(Taj tries his hand...may have to work on this a little. Next time...?)

(Anatomy lesson!)

(Pobrecito gallinos)

(Iowa + Pepita, Mayra, Francisco, Julio and family)

Iowa, Holly and I then got "opendhandsdirtyfeet" by cleaning up the cancha from the previous night's library/teen center inauguration, before enjoying a local soccer game from the patio of our new space.

We ended the day with a conspicuous visit to Sangolqui markets, haggling with success to some extent (it's harder to fool the Ecuadorians with 11 Gringos flashing hi-fi photos in their faces). So far so good. Everyone is alive and kicking.

Monday and Tuesday 3/16-17

Iowa split up into 3 different groups in the morning, with each group going to:
-Alinambi (to measure kids for our Positive Deviance-based nutrition pilot- more to come on this!)
-Waldos clinic/Sangolqui hospital
-Ministry of Public Health of Conocoto

Some highlights:
-Julie and Brett watching a woman get her tubes tied.
-Spontaneously turning the MoH emergency room into a full-out salsa/reggaeton dance club with patients and doctors alike.
-Dan screwing up his feces sample. Rosanna the nurse at Waldos laughing at his liquid-soaked sample.
-Amanda, Taj, Ryan, and Brett basically running the ER at Sangolqui hospital (via body language and me translating) due to shortage of doctors... including suturing a very drunk old man's head (yes, during the middle of the day), building a "nose bridge" for a man with a broken nose (who doesn't remember breaking it bc, surprisingly, he got drunk during lunch last Sunday), stabilizing two teenagers who just got into a near-fatal motorcycle accident, etc.

(University of Iowa med students and their 133 boxes of gloves they generously donated!!
(From left to right): Matt, Serena (MPI co-leader), Alex, Brett, Julie, Collin, Dan, Amanda, Taj, Anna, Ryan, Seth (MPI co-leader))

Wednesday 3/18

Spent the day doing touristy stuff, including climbing the breathtaking Basilica, walking through Quito's Old Town, and visiting la Capilla del Hombre- the museum of Guayasamin. I think we Program Directors need to keep reminding ourselves just how amazing this country is, as we have lived here long enough to feel relatively desensitized. Watching the reactions of Iowa and the other spring break groups- served as a constant reality check, telling us not to take this place for granted.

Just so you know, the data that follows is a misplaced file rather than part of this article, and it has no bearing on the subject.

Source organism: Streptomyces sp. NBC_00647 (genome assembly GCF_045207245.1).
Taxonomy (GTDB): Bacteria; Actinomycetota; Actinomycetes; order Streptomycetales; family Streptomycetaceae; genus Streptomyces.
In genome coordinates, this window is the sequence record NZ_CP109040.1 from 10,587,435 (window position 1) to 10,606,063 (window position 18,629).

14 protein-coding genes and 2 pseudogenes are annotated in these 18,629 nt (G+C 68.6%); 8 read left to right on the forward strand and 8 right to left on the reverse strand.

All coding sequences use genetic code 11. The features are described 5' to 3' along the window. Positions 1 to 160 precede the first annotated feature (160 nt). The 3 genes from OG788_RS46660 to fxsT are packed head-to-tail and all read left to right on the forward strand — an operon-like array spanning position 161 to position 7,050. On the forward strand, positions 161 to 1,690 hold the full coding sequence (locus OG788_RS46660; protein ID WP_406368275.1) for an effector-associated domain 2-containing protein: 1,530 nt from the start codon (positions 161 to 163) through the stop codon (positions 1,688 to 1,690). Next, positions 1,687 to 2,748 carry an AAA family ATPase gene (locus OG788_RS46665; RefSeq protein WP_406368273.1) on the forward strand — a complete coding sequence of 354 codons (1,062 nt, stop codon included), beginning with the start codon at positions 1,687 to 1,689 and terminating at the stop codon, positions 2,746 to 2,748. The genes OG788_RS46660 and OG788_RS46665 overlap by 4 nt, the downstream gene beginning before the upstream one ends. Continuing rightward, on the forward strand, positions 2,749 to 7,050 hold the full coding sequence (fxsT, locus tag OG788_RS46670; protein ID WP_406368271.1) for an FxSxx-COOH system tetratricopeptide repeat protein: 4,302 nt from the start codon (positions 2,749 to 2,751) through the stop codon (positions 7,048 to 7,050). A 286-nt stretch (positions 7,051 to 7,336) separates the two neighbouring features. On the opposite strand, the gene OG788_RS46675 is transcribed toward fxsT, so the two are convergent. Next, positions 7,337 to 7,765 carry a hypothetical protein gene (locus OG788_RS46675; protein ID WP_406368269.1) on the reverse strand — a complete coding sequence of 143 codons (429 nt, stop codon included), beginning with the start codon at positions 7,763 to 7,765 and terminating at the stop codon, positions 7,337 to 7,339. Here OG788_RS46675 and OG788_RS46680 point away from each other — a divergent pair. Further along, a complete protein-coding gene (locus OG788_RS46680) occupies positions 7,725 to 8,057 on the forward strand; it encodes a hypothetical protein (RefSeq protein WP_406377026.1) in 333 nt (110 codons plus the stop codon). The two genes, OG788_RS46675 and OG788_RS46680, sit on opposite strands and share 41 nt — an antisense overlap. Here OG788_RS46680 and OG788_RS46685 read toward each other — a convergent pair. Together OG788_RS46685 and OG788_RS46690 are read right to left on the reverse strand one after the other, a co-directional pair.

(Iowa at the top of the Basilica)

Thursday 3/19

Summited Pichincha- the 3rd highest mountain in Ecuador (4600m). Our lungs definitely got their workout today. Lesson of the day: EAT FOOD before attempting to ascend a 300m. Waterproof gloves are also nice.

Friday and Saturday 3/20-21

Weekend excursion to Banos! I don't think any of us could ever get sick of Banos. Rejuvenating massages, hot springs, majestic waterfalls, exotic birds... we could get used to this.

Iowa went on the infamous bike ride to the waterfalls, which is always an exhilarating experience, despite some mishaps on the way (Amanda's flat tire, dogs chasing after us). By the end of the trip, despite the exhaustion, we were all regretful the trip was coming to an end.

Sunday 3/22

Thanks Iowa for picking the earliest possible time to leave Quito (6:40am) ha. Ryan, Brett, Anna and I strutted it out and kept our lids up till 3:30am, spending a romantic night together by the fire roasting cinnamon-chocolate-bananas, and watching Aladdin.

Miss you Iowa. Vengan a Ecuador prontisimo!!!!!!!


(Today's guest blog is from Serena Zhou, MPIE's tri-lingual, pre-med rockstar. Enjoy!)

This is my lucky year: the year of the Ox (牛), my birth year.
一九八六年, 一月十九日.
I am lucky to have three homes: one in Ecuador, another in the United States, and the last in China. No matter which home I'm in, the other two eventually venture their way to my front door.

I am lucky to have my beloved Manna family along with a handful of chevere ("cool", "sweet") Ecuadorian friends celebrate my 23rd birthday with me, and to have a successful joint bbq birthday bash with Mark, packing the Manna house with colorful bilingual nationalities, sinfully delicious pork loin, carrot cake, chocolate cookie cake, and Mississippi mud cake (thanks girls).

I am lucky to receive presents that every kid dreams about: A KIDDIE POOL + sour patched kids (thanks Holly) + a stuffed duckling named "Patita" as in "little foot" (thanks Seth). (Given the fact that I accidentally failed to properly care for the real duckling(s) we had for less than 24 hours). Monday morning meetings have now been officially moved up to the roof, rain or shine.